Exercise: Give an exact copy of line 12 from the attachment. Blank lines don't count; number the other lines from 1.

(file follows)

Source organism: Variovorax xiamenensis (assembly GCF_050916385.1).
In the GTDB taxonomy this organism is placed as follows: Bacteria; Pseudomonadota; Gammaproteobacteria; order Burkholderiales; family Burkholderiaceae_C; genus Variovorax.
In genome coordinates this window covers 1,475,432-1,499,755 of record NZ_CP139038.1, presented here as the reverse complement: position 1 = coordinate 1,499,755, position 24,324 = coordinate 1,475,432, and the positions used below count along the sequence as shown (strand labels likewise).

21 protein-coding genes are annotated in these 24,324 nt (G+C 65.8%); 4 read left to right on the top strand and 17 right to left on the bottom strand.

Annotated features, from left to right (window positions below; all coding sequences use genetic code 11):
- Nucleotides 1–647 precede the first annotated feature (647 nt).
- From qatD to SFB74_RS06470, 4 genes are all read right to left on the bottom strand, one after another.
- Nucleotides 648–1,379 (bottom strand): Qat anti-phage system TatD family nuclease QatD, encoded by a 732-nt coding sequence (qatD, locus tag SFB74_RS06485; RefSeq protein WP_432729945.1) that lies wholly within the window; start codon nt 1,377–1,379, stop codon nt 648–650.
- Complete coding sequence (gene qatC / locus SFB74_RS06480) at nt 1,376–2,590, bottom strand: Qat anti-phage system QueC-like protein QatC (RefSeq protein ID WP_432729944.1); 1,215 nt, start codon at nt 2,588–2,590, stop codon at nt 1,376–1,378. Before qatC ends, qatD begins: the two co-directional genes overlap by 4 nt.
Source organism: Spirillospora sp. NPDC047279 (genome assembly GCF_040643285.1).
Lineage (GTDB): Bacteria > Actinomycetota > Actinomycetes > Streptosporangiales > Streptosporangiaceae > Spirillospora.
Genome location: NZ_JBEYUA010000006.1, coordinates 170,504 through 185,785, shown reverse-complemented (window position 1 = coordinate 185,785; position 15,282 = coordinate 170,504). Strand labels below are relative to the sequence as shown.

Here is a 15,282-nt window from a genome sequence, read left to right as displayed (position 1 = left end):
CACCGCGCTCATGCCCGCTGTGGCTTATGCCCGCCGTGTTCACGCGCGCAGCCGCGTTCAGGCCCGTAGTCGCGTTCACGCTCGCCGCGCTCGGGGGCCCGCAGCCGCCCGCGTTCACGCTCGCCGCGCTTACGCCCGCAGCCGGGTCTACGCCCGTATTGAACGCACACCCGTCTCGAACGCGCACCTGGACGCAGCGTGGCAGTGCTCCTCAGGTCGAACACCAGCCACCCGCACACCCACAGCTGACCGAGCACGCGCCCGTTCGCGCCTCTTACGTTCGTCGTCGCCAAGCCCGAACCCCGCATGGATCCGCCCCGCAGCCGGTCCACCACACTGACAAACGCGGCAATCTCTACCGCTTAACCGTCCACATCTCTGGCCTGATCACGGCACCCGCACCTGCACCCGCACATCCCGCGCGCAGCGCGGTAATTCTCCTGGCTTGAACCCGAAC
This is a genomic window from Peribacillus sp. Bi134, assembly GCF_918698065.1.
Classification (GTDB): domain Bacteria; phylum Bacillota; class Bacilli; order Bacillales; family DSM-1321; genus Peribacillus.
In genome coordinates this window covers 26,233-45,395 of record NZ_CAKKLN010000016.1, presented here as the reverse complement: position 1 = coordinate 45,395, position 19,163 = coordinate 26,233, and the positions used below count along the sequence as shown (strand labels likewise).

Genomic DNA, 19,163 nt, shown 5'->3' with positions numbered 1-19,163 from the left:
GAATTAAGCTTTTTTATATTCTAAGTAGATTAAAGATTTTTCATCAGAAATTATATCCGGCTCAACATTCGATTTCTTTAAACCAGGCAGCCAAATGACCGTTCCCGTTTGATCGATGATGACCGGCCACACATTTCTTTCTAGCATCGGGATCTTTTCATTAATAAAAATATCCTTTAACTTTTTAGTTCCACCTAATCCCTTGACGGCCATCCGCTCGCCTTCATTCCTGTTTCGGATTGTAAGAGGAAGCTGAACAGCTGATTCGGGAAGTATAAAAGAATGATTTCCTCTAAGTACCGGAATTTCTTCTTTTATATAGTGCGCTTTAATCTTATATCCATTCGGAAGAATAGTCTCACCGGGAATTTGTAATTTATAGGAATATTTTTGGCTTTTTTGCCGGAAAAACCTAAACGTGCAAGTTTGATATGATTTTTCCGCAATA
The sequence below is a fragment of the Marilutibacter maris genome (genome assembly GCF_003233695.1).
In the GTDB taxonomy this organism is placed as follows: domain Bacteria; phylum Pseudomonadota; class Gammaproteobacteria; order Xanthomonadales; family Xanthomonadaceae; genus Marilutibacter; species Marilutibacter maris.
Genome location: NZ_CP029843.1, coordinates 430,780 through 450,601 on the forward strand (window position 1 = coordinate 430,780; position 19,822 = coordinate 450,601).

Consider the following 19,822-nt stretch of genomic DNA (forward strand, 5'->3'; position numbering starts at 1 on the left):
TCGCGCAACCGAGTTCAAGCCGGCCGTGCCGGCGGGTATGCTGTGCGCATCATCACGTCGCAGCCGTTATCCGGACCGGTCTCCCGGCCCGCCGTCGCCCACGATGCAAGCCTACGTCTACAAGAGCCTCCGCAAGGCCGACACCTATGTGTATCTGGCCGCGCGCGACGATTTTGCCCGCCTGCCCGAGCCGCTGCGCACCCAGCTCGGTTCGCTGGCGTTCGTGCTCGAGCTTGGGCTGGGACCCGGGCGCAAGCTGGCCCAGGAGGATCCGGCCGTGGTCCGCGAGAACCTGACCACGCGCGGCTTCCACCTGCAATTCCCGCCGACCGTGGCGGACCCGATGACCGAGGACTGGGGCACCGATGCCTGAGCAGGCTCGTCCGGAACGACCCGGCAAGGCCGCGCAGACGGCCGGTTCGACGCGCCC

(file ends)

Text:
Genome location: NZ_JBEYUA010000006.1, coordinates 170,504 through 185,785, shown reverse-complemented (window position 1 = coordinate 185,785; position 15,282 = coordinate 170,504). Strand labels below are relative to the sequence as shown.